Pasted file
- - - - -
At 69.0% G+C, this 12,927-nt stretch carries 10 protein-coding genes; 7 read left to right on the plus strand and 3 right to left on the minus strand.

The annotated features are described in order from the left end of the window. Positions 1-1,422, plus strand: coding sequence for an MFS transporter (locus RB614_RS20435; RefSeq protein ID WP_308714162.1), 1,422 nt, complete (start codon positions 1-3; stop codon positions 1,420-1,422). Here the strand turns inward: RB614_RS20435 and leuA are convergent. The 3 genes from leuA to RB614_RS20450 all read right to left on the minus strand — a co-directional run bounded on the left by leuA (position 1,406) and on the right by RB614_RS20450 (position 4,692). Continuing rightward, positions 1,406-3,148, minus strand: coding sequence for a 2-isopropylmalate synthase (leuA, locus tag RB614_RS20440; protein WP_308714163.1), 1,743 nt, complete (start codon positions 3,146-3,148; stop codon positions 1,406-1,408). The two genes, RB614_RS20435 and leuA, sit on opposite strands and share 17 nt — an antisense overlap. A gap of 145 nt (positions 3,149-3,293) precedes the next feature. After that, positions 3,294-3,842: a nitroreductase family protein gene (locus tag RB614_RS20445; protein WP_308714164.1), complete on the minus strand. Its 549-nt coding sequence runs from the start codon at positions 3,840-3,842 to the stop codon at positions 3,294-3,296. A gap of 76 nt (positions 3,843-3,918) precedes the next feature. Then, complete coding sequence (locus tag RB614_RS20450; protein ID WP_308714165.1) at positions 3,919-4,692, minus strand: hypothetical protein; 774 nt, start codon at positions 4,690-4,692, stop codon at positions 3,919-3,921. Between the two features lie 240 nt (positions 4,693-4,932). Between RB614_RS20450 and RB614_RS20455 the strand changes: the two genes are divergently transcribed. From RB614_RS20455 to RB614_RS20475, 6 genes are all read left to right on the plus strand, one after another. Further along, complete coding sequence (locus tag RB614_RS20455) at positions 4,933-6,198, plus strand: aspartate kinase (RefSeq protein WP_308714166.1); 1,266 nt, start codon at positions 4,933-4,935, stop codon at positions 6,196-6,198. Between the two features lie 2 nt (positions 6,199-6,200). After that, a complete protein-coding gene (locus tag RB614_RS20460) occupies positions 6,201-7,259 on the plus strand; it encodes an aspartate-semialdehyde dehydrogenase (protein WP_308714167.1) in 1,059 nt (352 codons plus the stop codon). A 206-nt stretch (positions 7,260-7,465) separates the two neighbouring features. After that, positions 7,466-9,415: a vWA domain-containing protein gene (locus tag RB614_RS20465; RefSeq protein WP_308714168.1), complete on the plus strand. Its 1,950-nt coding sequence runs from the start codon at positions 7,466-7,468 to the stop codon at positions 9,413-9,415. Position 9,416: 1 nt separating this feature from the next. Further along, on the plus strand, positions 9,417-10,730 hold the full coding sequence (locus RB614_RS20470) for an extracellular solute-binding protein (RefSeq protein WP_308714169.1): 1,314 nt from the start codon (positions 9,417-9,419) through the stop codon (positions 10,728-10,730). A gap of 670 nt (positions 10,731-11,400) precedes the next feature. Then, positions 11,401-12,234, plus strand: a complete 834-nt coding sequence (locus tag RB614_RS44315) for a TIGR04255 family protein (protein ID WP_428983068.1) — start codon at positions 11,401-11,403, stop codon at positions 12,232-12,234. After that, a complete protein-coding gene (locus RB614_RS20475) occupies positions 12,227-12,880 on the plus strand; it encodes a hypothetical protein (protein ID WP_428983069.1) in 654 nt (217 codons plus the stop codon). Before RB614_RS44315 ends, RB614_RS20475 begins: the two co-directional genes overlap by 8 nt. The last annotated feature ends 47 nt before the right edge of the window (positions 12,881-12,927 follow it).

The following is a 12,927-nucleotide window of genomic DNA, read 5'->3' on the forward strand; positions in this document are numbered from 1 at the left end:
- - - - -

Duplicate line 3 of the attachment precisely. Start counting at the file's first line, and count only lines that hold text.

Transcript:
The following is a 12,927-nucleotide window of genomic DNA, read 5'->3' on the forward strand; positions in this document are numbered from 1 at the left end: